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Why Can't a College be More Like a Firm?

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  • Gordon C. Winston

Abstract

A sophisticated and widespread intuition is supported by our experience with business firms. And it is confirmed, influenced, and expanded by the formal microeconomic analysis of those firms and their markets. This paper asks if that theory and intuition are helpful for understanding colleges and universities and the higher education “industry.”

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File URL: http://sites.williams.edu/wpehe/files/2011/06/DP-42.pdf
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Bibliographic Info

Paper provided by Department of Economics, Williams College in its series Williams Project on the Economics of Higher Education with number DP-42.

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Length: 15 pages
Date of creation: 1997
Date of revision:
Handle: RePEc:wil:wilehe:42

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References

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  1. Philip J. Cook & Robert H. Frank, 1993. "The Growing Concentration of Top Students at Elite Schools," NBER Chapters, in: Studies of Supply and Demand in Higher Education, pages 121-144 National Bureau of Economic Research, Inc.
  2. Charles T. Clotfelter & Michael Rothschild, 1993. "Studies of Supply and Demand in Higher Education," NBER Books, National Bureau of Economic Research, Inc, number clot93-1.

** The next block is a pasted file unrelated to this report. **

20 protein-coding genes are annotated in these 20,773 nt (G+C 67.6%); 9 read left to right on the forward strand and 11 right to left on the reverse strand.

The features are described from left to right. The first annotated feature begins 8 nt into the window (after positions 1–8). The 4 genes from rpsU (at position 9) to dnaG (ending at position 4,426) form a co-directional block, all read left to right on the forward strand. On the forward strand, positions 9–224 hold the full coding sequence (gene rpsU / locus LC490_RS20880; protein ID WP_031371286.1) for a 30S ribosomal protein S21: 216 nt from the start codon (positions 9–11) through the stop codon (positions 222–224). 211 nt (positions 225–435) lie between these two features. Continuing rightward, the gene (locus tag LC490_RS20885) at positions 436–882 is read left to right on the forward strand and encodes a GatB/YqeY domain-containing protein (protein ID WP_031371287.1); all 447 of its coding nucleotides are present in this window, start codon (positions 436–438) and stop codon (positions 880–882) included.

3. Charles T. Clotfelter, 1996. "Buying the Best: Cost Escalation in Elite Higher Education," NBER Books, National Bureau of Economic Research, Inc, number clot96-1.
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Cited by:
  1. Guillaume Biot-Paquerot, 2007. "Efficacité Du Système D'Évaluation Public : Le Cas Des Universités," Post-Print halshs-00543212, HAL.
  2. Guillaume Biot-Paquerot & Jean-Luc Rossignol, 2006. "Performance Management In The Public Sector:," Post-Print hal-00137200, HAL.
  3. Andreas Ortmann, 2001. "Capital Romance: Why Wall Street Fell in Love With Higher Education," Education Economics, Taylor & Francis Journals, vol. 9(3), pages 293-311.
  4. Kim, Matthew, 2010. "Early decision and financial aid competition among need-blind colleges and universities," Journal of Public Economics, Elsevier, vol. 94(5-6), pages 410-420, June.

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